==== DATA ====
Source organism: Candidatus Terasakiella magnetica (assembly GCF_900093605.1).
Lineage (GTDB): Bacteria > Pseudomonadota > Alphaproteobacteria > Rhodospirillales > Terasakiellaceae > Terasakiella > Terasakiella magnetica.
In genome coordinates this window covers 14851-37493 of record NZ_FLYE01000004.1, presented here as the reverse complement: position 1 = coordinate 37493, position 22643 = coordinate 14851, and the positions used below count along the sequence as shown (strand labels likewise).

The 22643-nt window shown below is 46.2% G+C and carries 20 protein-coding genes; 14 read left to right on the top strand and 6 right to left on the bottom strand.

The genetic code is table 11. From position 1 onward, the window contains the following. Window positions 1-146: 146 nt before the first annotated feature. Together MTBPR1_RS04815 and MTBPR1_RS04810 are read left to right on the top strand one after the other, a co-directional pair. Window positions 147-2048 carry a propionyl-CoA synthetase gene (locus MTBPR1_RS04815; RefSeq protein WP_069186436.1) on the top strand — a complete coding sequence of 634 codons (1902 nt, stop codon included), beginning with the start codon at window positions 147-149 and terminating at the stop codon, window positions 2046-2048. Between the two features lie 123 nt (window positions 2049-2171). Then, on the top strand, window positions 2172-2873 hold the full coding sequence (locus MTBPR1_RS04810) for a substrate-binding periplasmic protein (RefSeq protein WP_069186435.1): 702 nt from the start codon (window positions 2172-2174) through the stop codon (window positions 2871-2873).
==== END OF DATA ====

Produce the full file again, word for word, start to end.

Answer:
Source organism: Candidatus Terasakiella magnetica (assembly GCF_900093605.1).
Lineage (GTDB): Bacteria > Pseudomonadota > Alphaproteobacteria > Rhodospirillales > Terasakiellaceae > Terasakiella > Terasakiella magnetica.
In genome coordinates this window covers 14851-37493 of record NZ_FLYE01000004.1, presented here as the reverse complement: position 1 = coordinate 37493, position 22643 = coordinate 14851, and the positions used below count along the sequence as shown (strand labels likewise).

The 22643-nt window shown below is 46.2% G+C and carries 20 protein-coding genes; 14 read left to right on the top strand and 6 right to left on the bottom strand.

The genetic code is table 11. From position 1 onward, the window contains the following. Window positions 1-146: 146 nt before the first annotated feature. Together MTBPR1_RS04815 and MTBPR1_RS04810 are read left to right on the top strand one after the other, a co-directional pair. Window positions 147-2048 carry a propionyl-CoA synthetase gene (locus MTBPR1_RS04815; RefSeq protein WP_069186436.1) on the top strand — a complete coding sequence of 634 codons (1902 nt, stop codon included), beginning with the start codon at window positions 147-149 and terminating at the stop codon, window positions 2046-2048. Between the two features lie 123 nt (window positions 2049-2171). Then, on the top strand, window positions 2172-2873 hold the full coding sequence (locus MTBPR1_RS04810) for a substrate-binding periplasmic protein (RefSeq protein WP_069186435.1): 702 nt from the start codon (window positions 2172-2174) through the stop codon (window positions 2871-2873).